Last week, crypto giant Ethereum achieved a long-awaited milestone, upgrading its technological infrastructure to greener software. The new infrastructure, called Merge, reduced Ethereum’s energy consumption by 99%. While this is a highly anticipated change in the crypto market, it comes with its risks.
What has Ethereum changed?
Before we talk about the merge, let’s talk about what has changed on the Ethereum mainnet.
A mainnet is the blockchain technology responsible for transferring cryptocurrency from sender to receiver. Since the early days of Ethereum, proof-of-work mechanisms have been used to validate transactions and mine new coins.
However, to mine new coins, proof-of-work transactions required computers competing with each other to solve complicated math problems. Bitcoin also uses proof-of-work systems to validate new coins.
This process consumes terawatts of energy and releases megatons of carbon dioxide into the environment. According to Digitconomist’s Bitcoin Energy Consumption Index, it is estimated that bitcoin mining requires the same amount of energy to power a small country, around 130 terawatt hours.
Proof-of-stake mechanisms secure block transactions by requiring crypto holders to use their ether coins as collateral to validate new coins. So for Ethereum, the days of crypto miners and income crypto validators are over.
Validators add newly validated transactions to a common block, and a group of validators vote and agree that the transaction is legitimate. Once this happens, the block is closed and validators receive more coins in exchange.
The main difference between mining and validating is that crypto owners are rewarded for their stake in a proof-of-stake network versus being rewarded for computing power in a proof-of-work network.
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What is the merge?
The merger refers to the merging of Ethereum’s original mainnet with a separate, more energy-efficient, greener blockchain to create one chain. Ethereum’s blockchain powers much of the crypto market, including NFTs.
The founder of Ethereum, Vitalik Buterin, had visions of turning Ethereum’s consensus layer into a proof-of-stake system back in 2014, a year after founding Ethereum. The new infrastructure results in a significant reduction in Ethereum’s energy consumption amid mounting concerns and criticism from US officials and environmentalists about the environmental impact of crypto mining.
The merger is good news for potential crypto investors who have had cold feet over crypto’s impact on the environment. This is also good news for current investors, as the merger has no impact on working capital.
Just before the merger took place, Ethereum saw its price surge as investors and crypto enthusiasts were confident that the new infrastructure would give Ethereum the upper hand to outperform Bitcoin. The hype surrounding the merger gave investors hope that all cryptocoins would rise in price and boost the ailing market.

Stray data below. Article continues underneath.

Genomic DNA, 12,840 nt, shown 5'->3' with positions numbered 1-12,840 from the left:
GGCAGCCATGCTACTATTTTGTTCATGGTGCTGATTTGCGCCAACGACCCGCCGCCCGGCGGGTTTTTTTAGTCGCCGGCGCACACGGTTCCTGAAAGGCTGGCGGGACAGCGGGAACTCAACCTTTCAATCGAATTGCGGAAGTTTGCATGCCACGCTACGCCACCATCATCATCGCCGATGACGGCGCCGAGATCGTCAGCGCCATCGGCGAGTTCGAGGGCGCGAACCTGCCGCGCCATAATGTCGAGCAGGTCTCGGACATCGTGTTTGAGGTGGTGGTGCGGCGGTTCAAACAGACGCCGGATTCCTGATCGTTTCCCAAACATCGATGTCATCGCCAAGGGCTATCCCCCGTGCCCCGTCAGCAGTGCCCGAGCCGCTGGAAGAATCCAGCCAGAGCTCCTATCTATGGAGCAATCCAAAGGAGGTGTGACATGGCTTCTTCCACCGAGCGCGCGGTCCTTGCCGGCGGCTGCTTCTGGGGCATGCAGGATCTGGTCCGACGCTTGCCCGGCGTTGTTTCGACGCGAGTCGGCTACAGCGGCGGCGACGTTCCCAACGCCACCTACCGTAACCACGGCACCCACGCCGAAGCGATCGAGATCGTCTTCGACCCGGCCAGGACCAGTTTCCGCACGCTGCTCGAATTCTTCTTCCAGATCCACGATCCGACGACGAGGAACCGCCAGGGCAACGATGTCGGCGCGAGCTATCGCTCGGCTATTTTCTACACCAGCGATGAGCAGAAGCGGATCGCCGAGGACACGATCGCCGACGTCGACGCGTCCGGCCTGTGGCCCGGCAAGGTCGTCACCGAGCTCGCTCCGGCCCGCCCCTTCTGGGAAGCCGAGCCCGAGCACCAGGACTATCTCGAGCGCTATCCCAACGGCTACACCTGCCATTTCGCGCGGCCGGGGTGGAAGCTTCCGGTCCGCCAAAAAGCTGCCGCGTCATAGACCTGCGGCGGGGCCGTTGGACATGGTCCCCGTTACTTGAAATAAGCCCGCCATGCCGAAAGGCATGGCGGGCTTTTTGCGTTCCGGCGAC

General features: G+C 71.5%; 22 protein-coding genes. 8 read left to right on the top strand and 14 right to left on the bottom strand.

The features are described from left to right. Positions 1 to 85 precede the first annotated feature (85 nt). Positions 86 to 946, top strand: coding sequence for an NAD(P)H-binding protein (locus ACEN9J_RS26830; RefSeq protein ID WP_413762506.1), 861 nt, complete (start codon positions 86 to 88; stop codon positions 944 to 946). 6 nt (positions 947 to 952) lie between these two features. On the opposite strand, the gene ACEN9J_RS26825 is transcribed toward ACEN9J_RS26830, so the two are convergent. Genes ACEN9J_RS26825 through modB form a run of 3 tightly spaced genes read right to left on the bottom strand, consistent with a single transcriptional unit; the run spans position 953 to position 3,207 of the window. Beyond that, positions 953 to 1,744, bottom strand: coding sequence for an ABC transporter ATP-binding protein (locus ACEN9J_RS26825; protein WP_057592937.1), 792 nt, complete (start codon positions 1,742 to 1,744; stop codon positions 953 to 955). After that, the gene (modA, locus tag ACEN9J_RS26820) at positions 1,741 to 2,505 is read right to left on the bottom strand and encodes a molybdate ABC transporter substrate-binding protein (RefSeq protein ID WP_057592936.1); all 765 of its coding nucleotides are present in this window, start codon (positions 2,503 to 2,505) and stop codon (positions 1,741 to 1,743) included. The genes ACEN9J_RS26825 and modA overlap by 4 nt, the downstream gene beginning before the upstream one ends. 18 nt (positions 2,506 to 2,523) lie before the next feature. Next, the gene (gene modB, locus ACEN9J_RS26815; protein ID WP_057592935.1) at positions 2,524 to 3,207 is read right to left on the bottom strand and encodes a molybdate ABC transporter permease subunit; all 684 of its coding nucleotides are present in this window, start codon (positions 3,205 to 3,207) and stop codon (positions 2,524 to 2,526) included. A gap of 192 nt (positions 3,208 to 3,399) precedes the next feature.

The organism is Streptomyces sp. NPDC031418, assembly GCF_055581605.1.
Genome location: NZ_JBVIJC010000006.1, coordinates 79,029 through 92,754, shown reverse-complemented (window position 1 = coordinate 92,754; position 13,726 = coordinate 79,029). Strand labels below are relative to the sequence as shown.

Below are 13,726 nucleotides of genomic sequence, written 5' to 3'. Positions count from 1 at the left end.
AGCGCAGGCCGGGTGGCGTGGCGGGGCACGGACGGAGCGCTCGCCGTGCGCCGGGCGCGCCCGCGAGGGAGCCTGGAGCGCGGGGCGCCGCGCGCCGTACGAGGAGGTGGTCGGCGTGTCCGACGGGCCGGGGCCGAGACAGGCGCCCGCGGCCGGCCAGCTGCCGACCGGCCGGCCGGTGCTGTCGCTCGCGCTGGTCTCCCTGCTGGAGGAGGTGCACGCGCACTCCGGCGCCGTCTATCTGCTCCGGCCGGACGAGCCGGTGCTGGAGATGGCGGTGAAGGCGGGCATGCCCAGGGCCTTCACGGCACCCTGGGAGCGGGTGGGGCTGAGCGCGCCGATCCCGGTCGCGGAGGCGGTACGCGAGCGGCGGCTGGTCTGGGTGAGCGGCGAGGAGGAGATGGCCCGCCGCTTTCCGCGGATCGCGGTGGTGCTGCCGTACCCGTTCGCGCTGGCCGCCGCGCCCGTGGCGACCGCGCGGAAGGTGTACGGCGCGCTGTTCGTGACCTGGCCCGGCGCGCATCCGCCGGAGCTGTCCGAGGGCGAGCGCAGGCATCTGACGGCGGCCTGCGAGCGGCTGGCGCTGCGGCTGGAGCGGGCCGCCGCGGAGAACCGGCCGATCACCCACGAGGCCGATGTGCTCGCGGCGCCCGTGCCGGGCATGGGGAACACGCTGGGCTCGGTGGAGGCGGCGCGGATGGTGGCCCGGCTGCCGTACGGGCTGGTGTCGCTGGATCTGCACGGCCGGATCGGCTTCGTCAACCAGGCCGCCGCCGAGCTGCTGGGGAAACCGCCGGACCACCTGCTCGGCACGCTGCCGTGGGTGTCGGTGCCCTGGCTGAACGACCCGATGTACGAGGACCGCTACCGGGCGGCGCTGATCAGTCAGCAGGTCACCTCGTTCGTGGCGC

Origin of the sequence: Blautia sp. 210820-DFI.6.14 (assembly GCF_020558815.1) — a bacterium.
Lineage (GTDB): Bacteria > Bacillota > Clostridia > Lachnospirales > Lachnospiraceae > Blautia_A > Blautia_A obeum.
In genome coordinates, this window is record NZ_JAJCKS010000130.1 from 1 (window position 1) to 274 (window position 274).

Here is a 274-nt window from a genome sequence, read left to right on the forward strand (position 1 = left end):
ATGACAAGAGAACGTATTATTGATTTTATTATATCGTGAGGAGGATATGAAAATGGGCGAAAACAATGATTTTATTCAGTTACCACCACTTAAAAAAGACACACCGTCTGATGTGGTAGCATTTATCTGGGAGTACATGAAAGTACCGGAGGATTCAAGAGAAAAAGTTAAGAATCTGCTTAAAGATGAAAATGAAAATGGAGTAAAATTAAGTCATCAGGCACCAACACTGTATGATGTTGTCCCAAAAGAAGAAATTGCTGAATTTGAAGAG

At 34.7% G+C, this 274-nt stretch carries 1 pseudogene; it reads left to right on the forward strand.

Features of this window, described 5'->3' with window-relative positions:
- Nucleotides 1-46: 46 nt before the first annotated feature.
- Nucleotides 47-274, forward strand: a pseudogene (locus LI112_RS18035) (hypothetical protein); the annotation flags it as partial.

But that didn’t happen. Ethereum crashed, as did the rest of the crypto market.
What does the merger mean for the crypto market?
The Merge was an impressive feat of technology and a victory for Tree Huggers. However, slight changes in terminology and major changes in Ethereum’s infrastructure are changing the meaning of investing in crypto.
Contrary to blockchain dogma, proof-of-stake networks and crypto investors may have to share the pavement with a third wheel – the US government. After the merger, the U.S. Securities and Exchange Commission added a new wrinkle to the plan to introduce proof-of-stake infrastructure.
Blockchain is all about decentralization, which means that the government should be involved as little as possible or not at all. However, SEC Chairman Gary Gensler concluded that proof-of-stake transactions mean tokens could be considered securities and not currencies.
Speaking before a Senate committee on Banking, Housing and Urban Affairs last week, Gensler told reporters, “From the coin’s perspective…this is another indication that the investing public under the Howey Test expects gains based on the efforts of others.” ‘ according to the Wall Street Journal.
Gensler hinted that any cryptocurrency, not just Ethereum, that uses proof-of-stake infrastructure could qualify as a security and pass the Howey test. The Howey Test is a U.S. Supreme Court decision that determines whether a transaction is an “investment treaty” and subsequently requires government regulation, something crypto investors avoid like the plague.
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This assertion means that staking coins in a proof-of-stake system should involve investor protections not suited to blockchain transactions. As a result, Ethereum is down 11% and Bitcoin is down 8%.
Overall, the crypto market fell well below its all-time high of $2.9 trillion in 2021 to just under $1 trillion in the first half of 2022. Crypto market experts claim the drop was a result of shifts in US economic conditions, rising inflation and now the SEC is raising concerns about the legality of post-merger crypto trading.
Crypto trading may not be the one-way street to millionaire status it used to be, at least for now.